Make no mistake, streaming constant 720p video is bandwidth intensive. I was concerned that OnLive would severely compress the video in order to save bandwidth and make it easier for users with slower connections. Though I’m sure the video is compressed at some level, it looks surprisingly good. I wasn’t particularly impressed with Splinter Cell’s graphics, though there were scenes with great graphics detail and clarity.
Of course I’m judging OnLive’s graphics quality based on a particular game here, so I demoed several others as well.
The screenshots don’t quite do OnLive justice, but overall I’d say the service can certainly deliver great graphics quality. You won’t get the kind of quality from OnLive that you would from your Xbox or PS3, but that’s not outside the realm of possibility. OnLive has stated that once average broadband capabilities rise enough, 1080p will be offered. Streaming quality will, of course, struggle to match the quality you’ll get from your console but most gamers either won’t be able to tell a difference or won’t care.
I found myself focusing on the gameplay rather than the graphics quality, which I think most gamers will do. In my opinion that means the graphics quality streamed from OnLive is quality enough to start with; as it will improve as the service matures.
OnLive’s initial pricing for the average user is set to be $14.95 per month, with a special offer for a select group who get into the Founding Members Program – offered on a first come, first serve basis.
Game Prices & Demos
Games are priced separately and vary by title. If you want to purchase the game for unlimited play time, you’ll have to purchase a Full PlayPass. They will also let you know how long the game will be available at a minimum. Most titles I checked were available until at least June 17th, 2013.
They may not be available at the moment (at least they weren’t for me in some games), but there will be options to purchase 3-day and 5-day PlayPasses at reduced prices and possibly other options as well. You’ll also notice that all games can be demoed, varying from 30 minutes to 1 hour of demo time. Your progress is not saved but you get a good idea as to whether or not you want to buy a PlayPass. I did notice that you can repeatedly play the demo, so it’s not a one-time 30 minute demo. I’m not sure if this will change in the future but I hope not.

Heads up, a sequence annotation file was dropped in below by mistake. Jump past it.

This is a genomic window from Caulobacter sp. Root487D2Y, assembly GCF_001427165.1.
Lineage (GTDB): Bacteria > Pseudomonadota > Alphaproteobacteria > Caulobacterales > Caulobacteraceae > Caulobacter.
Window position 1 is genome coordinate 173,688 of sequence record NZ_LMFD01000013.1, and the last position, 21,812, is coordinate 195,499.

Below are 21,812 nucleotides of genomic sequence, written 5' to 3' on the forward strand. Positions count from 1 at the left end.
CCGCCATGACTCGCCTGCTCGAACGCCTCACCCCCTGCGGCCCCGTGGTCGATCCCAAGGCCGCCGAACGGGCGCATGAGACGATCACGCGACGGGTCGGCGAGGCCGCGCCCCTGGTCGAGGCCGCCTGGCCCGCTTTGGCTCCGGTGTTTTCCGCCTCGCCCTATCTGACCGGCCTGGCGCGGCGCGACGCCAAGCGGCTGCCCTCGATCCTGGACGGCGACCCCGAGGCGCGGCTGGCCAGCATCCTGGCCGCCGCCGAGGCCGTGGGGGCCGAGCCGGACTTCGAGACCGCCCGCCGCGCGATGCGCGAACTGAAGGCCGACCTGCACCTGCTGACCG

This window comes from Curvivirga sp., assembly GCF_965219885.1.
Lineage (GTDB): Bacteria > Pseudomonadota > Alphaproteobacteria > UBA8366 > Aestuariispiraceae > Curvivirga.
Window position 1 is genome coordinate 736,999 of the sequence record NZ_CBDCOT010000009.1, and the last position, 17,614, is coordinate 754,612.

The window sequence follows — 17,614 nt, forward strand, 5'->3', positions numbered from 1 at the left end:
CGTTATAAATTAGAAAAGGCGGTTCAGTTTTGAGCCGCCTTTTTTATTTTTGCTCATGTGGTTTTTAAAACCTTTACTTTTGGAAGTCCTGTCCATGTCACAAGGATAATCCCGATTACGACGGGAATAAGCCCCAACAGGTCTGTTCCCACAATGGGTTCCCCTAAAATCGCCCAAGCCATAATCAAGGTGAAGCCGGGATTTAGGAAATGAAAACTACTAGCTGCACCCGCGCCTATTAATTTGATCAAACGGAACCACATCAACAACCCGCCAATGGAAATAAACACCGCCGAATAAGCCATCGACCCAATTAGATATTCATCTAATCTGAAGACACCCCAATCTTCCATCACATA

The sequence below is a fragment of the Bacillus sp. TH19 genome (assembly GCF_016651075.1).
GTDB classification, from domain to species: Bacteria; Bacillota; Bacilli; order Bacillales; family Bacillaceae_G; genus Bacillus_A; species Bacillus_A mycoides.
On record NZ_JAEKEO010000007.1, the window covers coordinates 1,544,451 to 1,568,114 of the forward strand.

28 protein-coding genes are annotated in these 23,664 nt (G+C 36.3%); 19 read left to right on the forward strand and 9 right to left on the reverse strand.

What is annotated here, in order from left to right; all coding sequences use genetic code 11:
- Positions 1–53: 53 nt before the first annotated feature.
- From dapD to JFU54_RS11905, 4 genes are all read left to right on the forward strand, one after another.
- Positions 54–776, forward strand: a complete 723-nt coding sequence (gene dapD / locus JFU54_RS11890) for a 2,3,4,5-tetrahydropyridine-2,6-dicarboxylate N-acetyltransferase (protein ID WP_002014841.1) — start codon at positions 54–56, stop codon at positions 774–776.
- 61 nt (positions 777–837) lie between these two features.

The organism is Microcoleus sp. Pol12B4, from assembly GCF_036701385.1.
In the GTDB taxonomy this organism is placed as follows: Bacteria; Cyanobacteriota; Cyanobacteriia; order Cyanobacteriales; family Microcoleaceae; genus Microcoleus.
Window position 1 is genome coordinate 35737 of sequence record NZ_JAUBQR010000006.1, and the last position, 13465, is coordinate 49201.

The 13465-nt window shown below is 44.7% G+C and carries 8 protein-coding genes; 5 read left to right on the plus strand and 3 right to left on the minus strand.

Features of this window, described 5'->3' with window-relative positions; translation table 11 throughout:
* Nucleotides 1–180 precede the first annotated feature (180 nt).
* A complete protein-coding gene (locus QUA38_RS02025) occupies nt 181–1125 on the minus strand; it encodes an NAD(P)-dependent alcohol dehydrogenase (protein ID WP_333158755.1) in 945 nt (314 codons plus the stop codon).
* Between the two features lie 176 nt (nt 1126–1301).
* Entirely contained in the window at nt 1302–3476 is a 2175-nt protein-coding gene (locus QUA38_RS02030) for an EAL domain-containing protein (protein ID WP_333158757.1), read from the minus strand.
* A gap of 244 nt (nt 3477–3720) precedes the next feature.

I do hope that OnLive’s games will have reduced prices as you’re already paying for the service to play the games and you don’t receive a physical copy of the game as you normally would. It will be hard to justify full priced games, in addition to a monthly access fee, when you don’t get to keep the game or your saved data should you decide to leave the service. With that being said, convenience can sometimes come at a price.
We’ve seen how popular app marketplaces can be, so I expect a game marketplace will also be popular. However, in this instance, you don’t get to download or keep your software.
OnLive offers a bundle of features integrating community aspects such as brag clips, arenas, profiles, etc. You can instantly view games others are playing, including add the gamer as a friend or give them a cheer or jeer.
Your dashboard is easily navigable via keyboard, mouse or controller. I’m not too hot about the current dashboard but the great thing about OnLive is upgrades can be made easily without the need for users to install new software or updates.
At any point in the OnLive service, including mid-game, you can quickly access your OnLive Menu to exit games, quickly launch new games, change settings, view or send messages, etc.
The features OnLive brings to games in particular, is quite exciting in my opinion. OnLive touts games as starting up instantly, which isn’t quite true from my perspective. There is still a brief loading period, however, games don’t require installation, updates or any other form of maintenance from users. Everything is taken care of by OnLive so users never have to worry about loosing, reinstalling or updating their games. So, in a way, games do startup instantly. Sign up and start playing; simple as that.
OnLive is providing gaming in a way nobody else has done and they’re off to a fantastic start. Mac gamers will rejoice in easily joining the gaming community, as will others who don’t own a console or expensive gaming capable computer.
Overall, the OnLive service works really well and is very playable. The menu navigation is very responsive, as are the games (the most important). There’s a few kinks to be worked out but I have no doubt about OnLive’s capabilities to take care of them with ease. It will be interesting to see how OnLive survives the potential onslaught of users and whether the service will be capable of the performance necessary to keep gamers happy.
I’d love to hear your thoughts and would be happy to answer any questions you might have so please do leave a comment. Thanks!